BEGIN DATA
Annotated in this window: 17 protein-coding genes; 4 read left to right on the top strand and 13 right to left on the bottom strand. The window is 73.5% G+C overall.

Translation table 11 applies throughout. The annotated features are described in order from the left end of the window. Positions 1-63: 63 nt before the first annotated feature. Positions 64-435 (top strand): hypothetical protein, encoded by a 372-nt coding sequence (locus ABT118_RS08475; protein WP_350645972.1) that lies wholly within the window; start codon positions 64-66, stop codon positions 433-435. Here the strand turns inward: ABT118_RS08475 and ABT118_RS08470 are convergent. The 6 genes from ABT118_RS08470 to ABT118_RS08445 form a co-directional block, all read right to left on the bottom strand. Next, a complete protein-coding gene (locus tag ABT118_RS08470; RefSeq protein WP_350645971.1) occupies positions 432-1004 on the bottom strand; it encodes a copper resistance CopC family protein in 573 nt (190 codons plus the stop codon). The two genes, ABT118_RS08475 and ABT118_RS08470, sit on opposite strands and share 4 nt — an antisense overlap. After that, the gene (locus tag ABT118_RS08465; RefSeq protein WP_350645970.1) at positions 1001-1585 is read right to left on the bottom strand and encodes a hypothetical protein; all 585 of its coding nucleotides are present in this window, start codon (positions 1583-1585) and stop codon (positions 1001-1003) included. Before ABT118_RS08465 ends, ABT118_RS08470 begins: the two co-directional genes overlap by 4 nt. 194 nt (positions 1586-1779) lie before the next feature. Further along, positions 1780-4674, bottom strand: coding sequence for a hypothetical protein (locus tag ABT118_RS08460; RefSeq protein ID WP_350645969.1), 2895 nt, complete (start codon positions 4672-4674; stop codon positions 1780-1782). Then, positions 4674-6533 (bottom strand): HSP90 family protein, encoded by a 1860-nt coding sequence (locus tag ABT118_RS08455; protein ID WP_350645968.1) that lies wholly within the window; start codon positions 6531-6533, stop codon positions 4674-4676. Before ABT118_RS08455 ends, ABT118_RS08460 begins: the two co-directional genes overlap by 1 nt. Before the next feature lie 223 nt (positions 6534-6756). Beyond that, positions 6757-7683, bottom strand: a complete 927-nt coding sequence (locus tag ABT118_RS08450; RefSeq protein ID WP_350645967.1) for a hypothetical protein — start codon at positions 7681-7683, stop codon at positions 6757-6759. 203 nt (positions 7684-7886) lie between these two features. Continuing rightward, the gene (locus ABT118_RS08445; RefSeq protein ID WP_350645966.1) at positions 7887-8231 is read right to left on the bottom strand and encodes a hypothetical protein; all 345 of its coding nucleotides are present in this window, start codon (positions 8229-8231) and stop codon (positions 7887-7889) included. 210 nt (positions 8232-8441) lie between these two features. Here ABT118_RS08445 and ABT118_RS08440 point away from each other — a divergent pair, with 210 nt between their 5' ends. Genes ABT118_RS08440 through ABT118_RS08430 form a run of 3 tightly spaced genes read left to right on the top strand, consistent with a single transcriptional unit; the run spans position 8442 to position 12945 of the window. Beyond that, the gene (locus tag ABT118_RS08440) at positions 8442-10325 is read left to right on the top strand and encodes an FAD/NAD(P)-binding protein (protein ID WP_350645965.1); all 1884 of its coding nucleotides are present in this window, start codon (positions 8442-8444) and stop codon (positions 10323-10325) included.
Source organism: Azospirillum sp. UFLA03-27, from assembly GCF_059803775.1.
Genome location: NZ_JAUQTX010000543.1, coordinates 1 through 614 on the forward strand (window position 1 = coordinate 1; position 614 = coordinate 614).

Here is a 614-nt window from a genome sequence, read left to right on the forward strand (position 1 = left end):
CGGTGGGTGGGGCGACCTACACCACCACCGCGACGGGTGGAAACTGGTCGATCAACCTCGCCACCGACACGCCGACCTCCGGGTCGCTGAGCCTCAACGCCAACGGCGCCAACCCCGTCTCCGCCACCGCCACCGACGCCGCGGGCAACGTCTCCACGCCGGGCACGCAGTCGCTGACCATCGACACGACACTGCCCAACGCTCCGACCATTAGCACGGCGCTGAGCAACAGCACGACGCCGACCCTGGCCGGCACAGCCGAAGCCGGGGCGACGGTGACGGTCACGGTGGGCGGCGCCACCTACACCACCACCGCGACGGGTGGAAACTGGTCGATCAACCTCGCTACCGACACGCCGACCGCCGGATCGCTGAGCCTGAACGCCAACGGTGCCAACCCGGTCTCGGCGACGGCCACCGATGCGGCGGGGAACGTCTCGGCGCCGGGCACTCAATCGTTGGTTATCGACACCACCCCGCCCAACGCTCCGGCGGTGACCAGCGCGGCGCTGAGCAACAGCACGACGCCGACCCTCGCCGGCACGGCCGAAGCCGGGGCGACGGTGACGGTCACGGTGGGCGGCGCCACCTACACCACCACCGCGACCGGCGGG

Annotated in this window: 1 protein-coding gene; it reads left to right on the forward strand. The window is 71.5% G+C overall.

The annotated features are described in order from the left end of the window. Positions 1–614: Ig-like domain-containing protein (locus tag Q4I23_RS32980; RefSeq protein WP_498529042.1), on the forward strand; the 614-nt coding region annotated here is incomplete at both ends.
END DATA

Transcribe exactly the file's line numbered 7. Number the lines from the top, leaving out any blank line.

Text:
Annotated in this window: 1 protein-coding gene; it reads left to right on the forward strand. The window is 71.5% G+C overall.